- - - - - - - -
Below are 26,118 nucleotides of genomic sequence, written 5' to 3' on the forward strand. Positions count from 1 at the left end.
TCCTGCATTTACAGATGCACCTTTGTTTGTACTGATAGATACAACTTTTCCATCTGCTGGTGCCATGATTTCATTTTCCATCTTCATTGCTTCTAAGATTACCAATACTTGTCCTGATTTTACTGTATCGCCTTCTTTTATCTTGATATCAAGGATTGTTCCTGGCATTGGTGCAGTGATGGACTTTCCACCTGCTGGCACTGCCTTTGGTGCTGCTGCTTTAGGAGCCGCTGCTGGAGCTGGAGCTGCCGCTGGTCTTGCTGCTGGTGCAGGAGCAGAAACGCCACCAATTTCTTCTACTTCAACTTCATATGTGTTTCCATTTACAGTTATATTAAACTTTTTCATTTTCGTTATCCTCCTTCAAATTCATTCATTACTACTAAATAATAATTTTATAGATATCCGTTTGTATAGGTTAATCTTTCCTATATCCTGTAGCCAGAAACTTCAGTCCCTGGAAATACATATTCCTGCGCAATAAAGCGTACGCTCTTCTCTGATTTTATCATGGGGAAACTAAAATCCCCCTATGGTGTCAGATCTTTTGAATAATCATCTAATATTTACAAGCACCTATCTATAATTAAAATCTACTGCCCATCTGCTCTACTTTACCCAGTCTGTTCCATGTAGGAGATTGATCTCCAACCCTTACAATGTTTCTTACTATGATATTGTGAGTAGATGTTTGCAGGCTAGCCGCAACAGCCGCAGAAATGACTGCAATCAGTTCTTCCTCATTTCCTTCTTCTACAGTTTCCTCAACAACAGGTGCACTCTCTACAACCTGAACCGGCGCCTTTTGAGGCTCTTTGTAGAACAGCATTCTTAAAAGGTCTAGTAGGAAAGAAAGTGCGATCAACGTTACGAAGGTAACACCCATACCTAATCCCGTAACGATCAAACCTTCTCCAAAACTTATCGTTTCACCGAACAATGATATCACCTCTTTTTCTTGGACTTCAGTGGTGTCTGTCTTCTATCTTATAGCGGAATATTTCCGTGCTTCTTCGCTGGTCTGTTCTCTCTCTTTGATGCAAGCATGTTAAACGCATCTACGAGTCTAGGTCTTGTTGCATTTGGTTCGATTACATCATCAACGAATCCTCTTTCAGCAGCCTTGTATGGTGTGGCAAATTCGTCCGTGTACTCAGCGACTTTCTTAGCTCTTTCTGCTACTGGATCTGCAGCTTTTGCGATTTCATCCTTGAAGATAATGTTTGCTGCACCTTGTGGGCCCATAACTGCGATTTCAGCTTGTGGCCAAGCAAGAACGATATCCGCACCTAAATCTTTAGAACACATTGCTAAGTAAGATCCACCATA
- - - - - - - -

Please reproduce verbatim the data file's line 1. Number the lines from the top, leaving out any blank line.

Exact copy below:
Below are 26,118 nucleotides of genomic sequence, written 5' to 3' on the forward strand. Positions count from 1 at the left end.